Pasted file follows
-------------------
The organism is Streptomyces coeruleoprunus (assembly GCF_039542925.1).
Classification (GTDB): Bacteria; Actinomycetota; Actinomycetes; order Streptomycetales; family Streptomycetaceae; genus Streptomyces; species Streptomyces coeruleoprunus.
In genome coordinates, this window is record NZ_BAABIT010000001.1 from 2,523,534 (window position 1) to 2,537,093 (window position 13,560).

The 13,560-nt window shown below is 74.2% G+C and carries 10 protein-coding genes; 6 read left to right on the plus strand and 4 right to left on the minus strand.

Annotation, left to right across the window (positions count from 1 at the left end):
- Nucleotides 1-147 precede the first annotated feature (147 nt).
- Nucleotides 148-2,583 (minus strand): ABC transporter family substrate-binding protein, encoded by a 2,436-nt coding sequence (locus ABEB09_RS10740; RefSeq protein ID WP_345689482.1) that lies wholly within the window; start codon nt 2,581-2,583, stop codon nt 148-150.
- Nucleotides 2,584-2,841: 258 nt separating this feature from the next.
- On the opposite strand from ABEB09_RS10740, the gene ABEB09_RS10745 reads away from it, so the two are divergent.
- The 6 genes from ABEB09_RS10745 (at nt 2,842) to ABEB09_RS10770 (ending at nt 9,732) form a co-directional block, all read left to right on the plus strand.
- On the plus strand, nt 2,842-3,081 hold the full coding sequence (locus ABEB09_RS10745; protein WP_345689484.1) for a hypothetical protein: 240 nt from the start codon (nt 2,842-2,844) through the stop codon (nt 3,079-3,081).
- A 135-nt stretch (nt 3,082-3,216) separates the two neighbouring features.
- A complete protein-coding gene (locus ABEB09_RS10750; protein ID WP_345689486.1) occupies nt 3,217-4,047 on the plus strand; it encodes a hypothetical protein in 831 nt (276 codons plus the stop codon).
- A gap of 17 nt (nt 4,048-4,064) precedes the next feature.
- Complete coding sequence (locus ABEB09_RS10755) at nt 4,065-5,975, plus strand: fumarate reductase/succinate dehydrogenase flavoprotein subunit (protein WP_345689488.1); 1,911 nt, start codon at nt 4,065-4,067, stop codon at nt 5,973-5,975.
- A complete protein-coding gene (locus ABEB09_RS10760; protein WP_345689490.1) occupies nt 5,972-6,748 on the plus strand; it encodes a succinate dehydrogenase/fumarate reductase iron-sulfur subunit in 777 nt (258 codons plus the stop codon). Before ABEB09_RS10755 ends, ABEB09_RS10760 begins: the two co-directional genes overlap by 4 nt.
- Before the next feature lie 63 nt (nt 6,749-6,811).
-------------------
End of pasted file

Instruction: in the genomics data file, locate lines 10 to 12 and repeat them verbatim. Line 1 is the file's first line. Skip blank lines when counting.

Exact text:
- The 6 genes from ABEB09_RS10745 (at nt 2,842) to ABEB09_RS10770 (ending at nt 9,732) form a co-directional block, all read left to right on the plus strand.
- On the plus strand, nt 2,842-3,081 hold the full coding sequence (locus ABEB09_RS10745; protein WP_345689484.1) for a hypothetical protein: 240 nt from the start codon (nt 2,842-2,844) through the stop codon (nt 3,079-3,081).
- A 135-nt stretch (nt 3,082-3,216) separates the two neighbouring features.